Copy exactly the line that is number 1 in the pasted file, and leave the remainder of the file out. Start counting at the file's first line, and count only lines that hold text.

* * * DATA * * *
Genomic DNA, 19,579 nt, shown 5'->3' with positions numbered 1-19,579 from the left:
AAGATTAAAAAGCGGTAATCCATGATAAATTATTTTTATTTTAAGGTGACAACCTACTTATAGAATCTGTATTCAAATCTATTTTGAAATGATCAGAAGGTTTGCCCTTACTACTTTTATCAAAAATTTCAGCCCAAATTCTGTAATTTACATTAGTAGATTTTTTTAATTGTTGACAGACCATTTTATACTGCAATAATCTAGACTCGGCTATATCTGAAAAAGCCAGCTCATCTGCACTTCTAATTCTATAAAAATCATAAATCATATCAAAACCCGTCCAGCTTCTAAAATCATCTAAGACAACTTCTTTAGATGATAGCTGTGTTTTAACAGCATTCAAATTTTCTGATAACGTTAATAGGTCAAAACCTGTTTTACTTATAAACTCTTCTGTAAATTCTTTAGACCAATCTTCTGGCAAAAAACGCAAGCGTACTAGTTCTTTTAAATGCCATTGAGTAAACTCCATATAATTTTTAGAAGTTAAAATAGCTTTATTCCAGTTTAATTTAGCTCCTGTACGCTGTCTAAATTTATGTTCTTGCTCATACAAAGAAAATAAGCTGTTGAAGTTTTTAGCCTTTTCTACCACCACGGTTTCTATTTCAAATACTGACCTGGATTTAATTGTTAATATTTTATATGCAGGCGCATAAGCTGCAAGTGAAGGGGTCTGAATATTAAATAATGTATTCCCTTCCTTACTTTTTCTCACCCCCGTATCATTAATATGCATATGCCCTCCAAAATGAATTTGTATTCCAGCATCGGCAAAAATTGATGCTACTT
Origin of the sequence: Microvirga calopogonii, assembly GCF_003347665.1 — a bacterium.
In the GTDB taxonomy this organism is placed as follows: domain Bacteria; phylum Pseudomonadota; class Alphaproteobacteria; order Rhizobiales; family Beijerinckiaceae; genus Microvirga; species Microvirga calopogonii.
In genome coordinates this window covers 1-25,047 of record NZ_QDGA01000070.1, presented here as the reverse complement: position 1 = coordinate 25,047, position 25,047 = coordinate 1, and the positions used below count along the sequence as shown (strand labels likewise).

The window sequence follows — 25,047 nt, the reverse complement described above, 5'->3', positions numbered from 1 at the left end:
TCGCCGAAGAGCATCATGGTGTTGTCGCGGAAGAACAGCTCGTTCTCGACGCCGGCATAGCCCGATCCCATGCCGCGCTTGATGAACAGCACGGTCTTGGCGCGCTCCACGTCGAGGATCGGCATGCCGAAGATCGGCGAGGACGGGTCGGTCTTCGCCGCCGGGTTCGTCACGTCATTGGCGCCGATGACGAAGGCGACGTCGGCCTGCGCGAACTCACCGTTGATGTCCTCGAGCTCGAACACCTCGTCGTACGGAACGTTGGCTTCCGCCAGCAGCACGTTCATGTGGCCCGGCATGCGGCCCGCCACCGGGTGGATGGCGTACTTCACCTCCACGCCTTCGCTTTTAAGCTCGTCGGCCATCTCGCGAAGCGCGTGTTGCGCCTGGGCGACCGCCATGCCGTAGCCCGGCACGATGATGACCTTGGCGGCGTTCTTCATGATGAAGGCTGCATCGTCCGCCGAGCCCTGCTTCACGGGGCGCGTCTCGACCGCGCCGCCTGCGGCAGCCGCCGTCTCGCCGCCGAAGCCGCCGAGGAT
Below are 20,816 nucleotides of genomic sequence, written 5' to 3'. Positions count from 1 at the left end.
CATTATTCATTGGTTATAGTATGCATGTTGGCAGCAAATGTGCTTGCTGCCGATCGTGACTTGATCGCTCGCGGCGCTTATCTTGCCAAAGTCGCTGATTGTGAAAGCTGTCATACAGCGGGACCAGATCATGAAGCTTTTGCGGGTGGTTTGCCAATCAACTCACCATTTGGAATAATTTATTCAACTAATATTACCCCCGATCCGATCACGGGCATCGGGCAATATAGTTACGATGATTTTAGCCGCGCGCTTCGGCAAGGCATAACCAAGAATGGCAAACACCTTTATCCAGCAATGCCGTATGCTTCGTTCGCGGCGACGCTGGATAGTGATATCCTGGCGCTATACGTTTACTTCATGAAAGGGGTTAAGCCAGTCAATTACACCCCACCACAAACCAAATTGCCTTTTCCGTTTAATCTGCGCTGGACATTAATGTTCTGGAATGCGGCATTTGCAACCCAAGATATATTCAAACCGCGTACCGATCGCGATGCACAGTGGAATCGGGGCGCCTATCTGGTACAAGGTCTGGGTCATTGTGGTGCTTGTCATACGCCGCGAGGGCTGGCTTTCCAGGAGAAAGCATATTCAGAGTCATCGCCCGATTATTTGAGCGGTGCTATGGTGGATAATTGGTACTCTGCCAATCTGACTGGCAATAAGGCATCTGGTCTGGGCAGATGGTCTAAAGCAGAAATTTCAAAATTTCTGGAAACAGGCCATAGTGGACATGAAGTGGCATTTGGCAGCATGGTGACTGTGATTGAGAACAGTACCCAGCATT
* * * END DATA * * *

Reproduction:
Genomic DNA, 19,579 nt, shown 5'->3' with positions numbered 1-19,579 from the left: